Congresos de la Universitat Politècnica de València, CIT2016. Congreso de Ingeniería del Transporte

Por defecto: 
María Teresa Blanch Micó, Antonio Lucas Alba, Teresa Bellés Rivera, Ana Mª Ferruz Gracia, Óscar Manuel Melchor-Galán, Luis Carlos Delgado Pastor, Francisco Ruíz Jimenez, Mariano Chóliz Montañés

Última modificación: 04-06-2016


Engineering and psychophysiological car following models emerge in the late 1950s (Saifuzzaman & Zheng, 2014). Such models differ in their ground concepts and explanatory mechanisms, but both assume a fundamental tenet: following each other, drivers invariably attempt to couple, keeping safety distance. More recent models focus on the spontaneous emergence of traffic jams that results from the properties of a system of interacting vehicles (i.e., without bottlenecks). In an experimental setting Sugiyama et al., (2008) have successfully recreated the conditions that allow the observation of the typical soliton wave going backwards through several car clusters. When certain speed, density and inter-vehicular distance join, so do traffic jams. Some of us have built upon these and other factors (e.g., wave movement in nature) exploring the mathematical properties of a system with three incognita that also needs three variables to be solved (Melchor & Sánchez, 2014). Two canonical car-following techniques emerge as a consequence: Driving to keep safety Distance (DD) vs Inertia (DI). Also a basic question: can drivers actually understand and follow either way, or do they stick to a basic normative driving behavior? This paper summarizes the results after three experimental studies done with a driving simulator. Several performance measures from individual drivers (accelerations, decelerations, average speed, distance to leader, and so on) were taken. As an overall indicator, results consistently announce in the three studies that DI trips consume less fuel (about 20%) than DD ones.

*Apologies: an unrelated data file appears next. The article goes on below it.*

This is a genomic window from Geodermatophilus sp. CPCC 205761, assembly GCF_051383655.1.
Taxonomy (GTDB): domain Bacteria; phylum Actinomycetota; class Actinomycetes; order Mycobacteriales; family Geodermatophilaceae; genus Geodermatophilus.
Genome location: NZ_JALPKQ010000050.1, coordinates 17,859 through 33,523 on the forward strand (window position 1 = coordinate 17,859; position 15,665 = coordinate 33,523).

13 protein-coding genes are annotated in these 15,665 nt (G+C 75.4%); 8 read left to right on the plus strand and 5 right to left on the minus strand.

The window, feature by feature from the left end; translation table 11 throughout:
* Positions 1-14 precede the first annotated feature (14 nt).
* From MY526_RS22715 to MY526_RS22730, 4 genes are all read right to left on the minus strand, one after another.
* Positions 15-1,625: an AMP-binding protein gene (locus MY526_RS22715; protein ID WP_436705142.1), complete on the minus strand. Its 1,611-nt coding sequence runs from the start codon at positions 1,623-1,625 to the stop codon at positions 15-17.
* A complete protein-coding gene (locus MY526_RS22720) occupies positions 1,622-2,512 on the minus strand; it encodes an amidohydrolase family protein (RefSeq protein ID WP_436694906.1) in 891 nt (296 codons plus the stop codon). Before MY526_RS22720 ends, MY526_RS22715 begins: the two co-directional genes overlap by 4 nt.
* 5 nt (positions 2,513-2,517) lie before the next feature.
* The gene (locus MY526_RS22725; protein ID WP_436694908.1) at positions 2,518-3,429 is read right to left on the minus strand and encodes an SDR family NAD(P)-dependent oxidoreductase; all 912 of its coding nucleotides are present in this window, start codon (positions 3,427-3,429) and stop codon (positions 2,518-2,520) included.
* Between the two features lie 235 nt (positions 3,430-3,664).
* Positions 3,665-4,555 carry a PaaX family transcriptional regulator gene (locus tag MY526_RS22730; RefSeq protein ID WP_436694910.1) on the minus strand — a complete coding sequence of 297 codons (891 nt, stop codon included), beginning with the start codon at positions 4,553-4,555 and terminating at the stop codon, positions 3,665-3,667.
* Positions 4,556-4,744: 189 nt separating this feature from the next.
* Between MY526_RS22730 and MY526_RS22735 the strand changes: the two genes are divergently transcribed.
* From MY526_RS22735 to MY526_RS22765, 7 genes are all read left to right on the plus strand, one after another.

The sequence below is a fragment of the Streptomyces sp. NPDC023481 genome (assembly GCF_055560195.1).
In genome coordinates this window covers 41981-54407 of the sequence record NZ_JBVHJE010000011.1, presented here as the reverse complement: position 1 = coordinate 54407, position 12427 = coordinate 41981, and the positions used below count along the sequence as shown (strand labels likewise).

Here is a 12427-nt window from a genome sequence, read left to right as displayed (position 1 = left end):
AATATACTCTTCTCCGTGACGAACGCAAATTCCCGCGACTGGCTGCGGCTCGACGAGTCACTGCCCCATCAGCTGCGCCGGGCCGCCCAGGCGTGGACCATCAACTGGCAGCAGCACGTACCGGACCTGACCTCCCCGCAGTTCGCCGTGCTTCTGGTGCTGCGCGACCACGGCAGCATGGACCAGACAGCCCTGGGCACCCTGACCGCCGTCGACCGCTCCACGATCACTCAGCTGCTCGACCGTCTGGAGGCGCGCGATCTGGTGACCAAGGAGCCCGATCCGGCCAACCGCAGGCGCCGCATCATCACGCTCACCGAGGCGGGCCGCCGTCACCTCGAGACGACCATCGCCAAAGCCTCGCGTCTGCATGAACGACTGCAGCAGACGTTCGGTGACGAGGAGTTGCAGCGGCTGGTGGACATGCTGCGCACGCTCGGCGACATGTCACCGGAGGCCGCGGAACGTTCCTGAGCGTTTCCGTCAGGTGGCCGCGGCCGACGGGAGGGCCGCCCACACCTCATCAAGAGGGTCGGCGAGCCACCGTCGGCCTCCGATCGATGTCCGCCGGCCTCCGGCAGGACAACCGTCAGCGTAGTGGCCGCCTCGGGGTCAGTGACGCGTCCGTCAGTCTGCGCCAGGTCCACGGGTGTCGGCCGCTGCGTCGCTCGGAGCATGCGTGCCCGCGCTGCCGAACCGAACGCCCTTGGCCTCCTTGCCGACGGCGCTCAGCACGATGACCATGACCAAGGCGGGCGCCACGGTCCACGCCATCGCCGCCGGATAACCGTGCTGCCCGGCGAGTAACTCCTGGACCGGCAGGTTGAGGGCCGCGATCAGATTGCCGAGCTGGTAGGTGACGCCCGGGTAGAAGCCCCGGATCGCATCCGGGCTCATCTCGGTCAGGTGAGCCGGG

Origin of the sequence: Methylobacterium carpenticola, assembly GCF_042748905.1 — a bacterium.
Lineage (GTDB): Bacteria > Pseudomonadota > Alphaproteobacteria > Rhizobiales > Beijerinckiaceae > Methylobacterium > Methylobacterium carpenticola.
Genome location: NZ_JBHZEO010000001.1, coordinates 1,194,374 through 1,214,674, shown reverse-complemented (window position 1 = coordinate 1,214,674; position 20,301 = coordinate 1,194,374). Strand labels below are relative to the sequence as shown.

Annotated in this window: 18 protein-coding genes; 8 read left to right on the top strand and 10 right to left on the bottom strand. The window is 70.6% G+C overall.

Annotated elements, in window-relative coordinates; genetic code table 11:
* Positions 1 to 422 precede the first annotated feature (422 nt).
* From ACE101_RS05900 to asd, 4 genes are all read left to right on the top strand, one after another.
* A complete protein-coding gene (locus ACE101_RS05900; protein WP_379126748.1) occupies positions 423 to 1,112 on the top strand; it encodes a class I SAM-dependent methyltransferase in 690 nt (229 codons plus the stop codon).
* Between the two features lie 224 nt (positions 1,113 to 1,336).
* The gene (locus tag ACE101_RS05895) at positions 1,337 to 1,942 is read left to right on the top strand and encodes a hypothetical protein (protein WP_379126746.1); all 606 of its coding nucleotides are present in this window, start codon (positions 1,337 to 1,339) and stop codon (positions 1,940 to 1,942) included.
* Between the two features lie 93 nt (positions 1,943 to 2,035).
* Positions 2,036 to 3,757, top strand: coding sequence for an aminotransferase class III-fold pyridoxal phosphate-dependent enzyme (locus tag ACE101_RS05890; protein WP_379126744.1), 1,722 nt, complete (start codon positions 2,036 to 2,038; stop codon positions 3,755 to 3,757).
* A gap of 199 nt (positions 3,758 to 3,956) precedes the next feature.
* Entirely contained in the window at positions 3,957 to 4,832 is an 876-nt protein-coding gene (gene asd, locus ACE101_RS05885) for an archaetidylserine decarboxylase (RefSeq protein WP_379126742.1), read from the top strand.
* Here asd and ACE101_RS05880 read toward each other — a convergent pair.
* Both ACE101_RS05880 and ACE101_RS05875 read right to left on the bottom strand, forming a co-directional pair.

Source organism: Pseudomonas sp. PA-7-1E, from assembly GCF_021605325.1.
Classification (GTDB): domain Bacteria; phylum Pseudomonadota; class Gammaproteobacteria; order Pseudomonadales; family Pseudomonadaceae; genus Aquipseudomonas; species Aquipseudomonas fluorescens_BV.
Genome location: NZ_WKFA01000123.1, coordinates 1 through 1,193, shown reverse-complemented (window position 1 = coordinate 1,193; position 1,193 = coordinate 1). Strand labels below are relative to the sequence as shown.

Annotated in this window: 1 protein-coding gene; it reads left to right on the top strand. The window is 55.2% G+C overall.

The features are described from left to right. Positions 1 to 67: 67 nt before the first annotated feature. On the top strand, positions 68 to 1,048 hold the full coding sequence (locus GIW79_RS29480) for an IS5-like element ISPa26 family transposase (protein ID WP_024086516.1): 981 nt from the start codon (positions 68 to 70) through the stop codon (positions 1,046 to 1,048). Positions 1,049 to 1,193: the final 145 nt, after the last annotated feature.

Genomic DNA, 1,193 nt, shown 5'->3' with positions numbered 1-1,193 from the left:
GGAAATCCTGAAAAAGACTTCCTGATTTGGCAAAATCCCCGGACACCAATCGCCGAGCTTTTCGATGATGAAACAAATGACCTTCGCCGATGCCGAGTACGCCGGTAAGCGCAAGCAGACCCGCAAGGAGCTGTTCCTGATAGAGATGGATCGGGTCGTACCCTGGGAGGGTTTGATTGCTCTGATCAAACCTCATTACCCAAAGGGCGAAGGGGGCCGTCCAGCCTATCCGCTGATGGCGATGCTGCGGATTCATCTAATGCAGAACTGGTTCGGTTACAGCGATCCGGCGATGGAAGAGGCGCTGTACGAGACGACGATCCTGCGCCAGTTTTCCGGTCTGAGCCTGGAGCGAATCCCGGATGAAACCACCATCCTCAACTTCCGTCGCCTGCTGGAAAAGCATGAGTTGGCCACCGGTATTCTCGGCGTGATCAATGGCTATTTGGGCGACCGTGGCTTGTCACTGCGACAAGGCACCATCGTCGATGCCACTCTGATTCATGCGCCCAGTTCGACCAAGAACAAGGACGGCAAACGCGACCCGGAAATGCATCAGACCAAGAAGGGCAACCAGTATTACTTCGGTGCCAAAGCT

Palabras clave

Car following; normative driver behavior; behavioral models

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